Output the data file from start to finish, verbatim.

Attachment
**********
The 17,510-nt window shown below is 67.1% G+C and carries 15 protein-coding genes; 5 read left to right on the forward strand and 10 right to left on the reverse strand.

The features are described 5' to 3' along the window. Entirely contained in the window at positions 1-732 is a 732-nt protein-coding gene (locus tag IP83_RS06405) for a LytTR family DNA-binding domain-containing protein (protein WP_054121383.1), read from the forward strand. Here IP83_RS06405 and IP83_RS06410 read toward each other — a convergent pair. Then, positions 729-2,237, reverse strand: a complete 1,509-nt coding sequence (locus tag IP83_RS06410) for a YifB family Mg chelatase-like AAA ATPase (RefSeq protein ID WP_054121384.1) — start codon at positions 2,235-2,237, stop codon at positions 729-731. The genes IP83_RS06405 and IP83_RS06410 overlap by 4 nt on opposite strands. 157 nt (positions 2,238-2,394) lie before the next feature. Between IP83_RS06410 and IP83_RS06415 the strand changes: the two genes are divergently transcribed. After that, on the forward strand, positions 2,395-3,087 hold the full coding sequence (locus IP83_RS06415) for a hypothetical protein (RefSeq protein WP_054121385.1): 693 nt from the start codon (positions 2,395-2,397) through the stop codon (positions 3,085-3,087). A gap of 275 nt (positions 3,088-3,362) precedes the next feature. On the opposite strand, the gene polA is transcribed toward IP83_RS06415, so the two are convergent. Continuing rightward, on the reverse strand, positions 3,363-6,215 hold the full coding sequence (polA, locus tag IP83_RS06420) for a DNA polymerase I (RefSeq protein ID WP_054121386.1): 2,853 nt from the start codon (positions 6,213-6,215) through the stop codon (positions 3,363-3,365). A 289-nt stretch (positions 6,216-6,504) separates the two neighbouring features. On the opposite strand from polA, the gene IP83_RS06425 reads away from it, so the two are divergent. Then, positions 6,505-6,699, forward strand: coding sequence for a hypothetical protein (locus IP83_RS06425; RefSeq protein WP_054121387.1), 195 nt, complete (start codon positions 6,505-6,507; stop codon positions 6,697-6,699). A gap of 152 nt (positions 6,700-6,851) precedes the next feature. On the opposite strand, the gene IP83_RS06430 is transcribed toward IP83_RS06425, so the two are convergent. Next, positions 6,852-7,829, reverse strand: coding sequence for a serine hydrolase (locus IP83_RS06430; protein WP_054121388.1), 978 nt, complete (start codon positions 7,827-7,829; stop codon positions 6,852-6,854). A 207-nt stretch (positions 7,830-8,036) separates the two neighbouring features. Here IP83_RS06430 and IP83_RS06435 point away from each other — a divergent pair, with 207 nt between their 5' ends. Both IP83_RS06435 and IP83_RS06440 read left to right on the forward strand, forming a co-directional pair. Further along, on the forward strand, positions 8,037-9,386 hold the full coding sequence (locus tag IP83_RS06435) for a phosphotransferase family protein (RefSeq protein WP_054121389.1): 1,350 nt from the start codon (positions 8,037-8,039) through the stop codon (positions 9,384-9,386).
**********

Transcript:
The 17,510-nt window shown below is 67.1% G+C and carries 15 protein-coding genes; 5 read left to right on the forward strand and 10 right to left on the reverse strand.

The features are described 5' to 3' along the window. Entirely contained in the window at positions 1-732 is a 732-nt protein-coding gene (locus tag IP83_RS06405) for a LytTR family DNA-binding domain-containing protein (protein WP_054121383.1), read from the forward strand. Here IP83_RS06405 and IP83_RS06410 read toward each other — a convergent pair. Then, positions 729-2,237, reverse strand: a complete 1,509-nt coding sequence (locus tag IP83_RS06410) for a YifB family Mg chelatase-like AAA ATPase (RefSeq protein ID WP_054121384.1) — start codon at positions 2,235-2,237, stop codon at positions 729-731. The genes IP83_RS06405 and IP83_RS06410 overlap by 4 nt on opposite strands. 157 nt (positions 2,238-2,394) lie before the next feature. Between IP83_RS06410 and IP83_RS06415 the strand changes: the two genes are divergently transcribed. After that, on the forward strand, positions 2,395-3,087 hold the full coding sequence (locus IP83_RS06415) for a hypothetical protein (RefSeq protein WP_054121385.1): 693 nt from the start codon (positions 2,395-2,397) through the stop codon (positions 3,085-3,087). A gap of 275 nt (positions 3,088-3,362) precedes the next feature. On the opposite strand, the gene polA is transcribed toward IP83_RS06415, so the two are convergent. Continuing rightward, on the reverse strand, positions 3,363-6,215 hold the full coding sequence (polA, locus tag IP83_RS06420) for a DNA polymerase I (RefSeq protein ID WP_054121386.1): 2,853 nt from the start codon (positions 6,213-6,215) through the stop codon (positions 3,363-3,365). A 289-nt stretch (positions 6,216-6,504) separates the two neighbouring features. On the opposite strand from polA, the gene IP83_RS06425 reads away from it, so the two are divergent. Then, positions 6,505-6,699, forward strand: coding sequence for a hypothetical protein (locus IP83_RS06425; RefSeq protein WP_054121387.1), 195 nt, complete (start codon positions 6,505-6,507; stop codon positions 6,697-6,699). A gap of 152 nt (positions 6,700-6,851) precedes the next feature. On the opposite strand, the gene IP83_RS06430 is transcribed toward IP83_RS06425, so the two are convergent. Next, positions 6,852-7,829, reverse strand: coding sequence for a serine hydrolase (locus IP83_RS06430; protein WP_054121388.1), 978 nt, complete (start codon positions 7,827-7,829; stop codon positions 6,852-6,854). A 207-nt stretch (positions 7,830-8,036) separates the two neighbouring features. Here IP83_RS06430 and IP83_RS06435 point away from each other — a divergent pair, with 207 nt between their 5' ends. Both IP83_RS06435 and IP83_RS06440 read left to right on the forward strand, forming a co-directional pair. Further along, on the forward strand, positions 8,037-9,386 hold the full coding sequence (locus tag IP83_RS06435) for a phosphotransferase family protein (RefSeq protein WP_054121389.1): 1,350 nt from the start codon (positions 8,037-8,039) through the stop codon (positions 9,384-9,386).